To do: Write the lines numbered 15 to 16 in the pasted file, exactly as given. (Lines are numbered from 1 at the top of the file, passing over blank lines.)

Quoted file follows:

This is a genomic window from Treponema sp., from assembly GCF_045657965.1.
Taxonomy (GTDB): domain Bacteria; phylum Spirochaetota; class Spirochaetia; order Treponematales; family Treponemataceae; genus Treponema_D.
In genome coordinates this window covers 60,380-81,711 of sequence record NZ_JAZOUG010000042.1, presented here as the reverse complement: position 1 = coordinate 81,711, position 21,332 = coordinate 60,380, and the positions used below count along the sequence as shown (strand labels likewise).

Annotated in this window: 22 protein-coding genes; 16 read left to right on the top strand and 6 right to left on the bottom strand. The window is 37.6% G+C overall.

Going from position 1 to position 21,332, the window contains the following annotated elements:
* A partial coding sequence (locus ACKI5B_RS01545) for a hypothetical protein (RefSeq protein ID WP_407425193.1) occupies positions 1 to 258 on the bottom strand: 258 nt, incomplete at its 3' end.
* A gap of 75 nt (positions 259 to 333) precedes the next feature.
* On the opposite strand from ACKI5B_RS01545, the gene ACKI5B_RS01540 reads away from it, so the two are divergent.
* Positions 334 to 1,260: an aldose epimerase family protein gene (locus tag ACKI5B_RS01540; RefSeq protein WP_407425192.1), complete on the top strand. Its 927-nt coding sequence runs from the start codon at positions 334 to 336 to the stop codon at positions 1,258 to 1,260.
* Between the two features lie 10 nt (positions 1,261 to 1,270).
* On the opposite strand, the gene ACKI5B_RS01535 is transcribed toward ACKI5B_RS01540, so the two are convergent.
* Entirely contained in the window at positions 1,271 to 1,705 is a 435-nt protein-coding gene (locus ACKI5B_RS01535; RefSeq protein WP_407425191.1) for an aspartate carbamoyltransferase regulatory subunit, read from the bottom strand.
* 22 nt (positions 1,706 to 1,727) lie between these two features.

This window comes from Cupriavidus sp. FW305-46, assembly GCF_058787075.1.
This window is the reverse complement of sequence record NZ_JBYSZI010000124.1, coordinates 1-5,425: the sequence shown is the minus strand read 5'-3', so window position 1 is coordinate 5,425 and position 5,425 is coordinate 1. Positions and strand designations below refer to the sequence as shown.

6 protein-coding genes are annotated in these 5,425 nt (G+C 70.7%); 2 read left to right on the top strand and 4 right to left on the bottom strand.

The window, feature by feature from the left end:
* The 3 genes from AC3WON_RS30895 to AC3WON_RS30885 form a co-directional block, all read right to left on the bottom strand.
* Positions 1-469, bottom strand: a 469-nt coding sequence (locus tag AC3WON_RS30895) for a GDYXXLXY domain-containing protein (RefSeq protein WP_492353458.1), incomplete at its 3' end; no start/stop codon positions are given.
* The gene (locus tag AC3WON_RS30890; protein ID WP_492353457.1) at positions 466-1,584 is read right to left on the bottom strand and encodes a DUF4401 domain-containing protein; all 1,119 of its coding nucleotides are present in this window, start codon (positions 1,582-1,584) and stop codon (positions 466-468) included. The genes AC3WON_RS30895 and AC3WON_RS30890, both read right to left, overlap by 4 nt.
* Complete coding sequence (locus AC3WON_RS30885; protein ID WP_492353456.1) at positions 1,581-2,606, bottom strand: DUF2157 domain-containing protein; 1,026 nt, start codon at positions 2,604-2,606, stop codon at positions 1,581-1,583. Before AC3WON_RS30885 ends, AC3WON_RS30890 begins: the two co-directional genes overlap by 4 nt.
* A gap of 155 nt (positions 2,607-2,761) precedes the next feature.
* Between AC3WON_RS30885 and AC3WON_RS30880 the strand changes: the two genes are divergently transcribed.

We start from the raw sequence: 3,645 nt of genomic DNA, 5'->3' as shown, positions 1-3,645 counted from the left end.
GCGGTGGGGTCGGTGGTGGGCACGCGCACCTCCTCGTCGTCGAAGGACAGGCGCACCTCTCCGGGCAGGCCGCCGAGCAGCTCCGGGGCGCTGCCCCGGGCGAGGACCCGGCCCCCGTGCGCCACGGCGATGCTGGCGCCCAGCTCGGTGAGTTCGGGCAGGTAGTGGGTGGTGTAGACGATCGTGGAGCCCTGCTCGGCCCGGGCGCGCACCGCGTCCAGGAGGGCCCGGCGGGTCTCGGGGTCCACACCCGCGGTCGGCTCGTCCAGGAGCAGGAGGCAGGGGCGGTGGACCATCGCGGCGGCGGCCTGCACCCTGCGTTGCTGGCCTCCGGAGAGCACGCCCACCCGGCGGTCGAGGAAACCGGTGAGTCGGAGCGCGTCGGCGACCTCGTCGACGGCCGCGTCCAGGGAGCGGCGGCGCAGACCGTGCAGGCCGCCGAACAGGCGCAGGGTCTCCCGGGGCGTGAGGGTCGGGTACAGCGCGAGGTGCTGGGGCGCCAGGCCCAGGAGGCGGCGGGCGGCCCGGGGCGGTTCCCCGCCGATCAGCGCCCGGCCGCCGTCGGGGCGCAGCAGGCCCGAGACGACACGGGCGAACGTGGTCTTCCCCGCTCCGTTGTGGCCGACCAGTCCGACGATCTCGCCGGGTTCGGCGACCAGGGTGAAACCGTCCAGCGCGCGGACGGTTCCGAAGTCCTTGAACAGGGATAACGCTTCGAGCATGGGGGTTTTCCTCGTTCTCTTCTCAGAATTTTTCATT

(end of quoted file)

This window is the reverse complement of sequence record NZ_JBYSZI010000124.1, coordinates 1-5,425: the sequence shown is the minus strand read 5'-3', so window position 1 is coordinate 5,425 and position 5,425 is coordinate 1. Positions and strand designations below refer to the sequence as shown.

6 protein-coding genes are annotated in these 5,425 nt (G+C 70.7%); 2 read left to right on the top strand and 4 right to left on the bottom strand.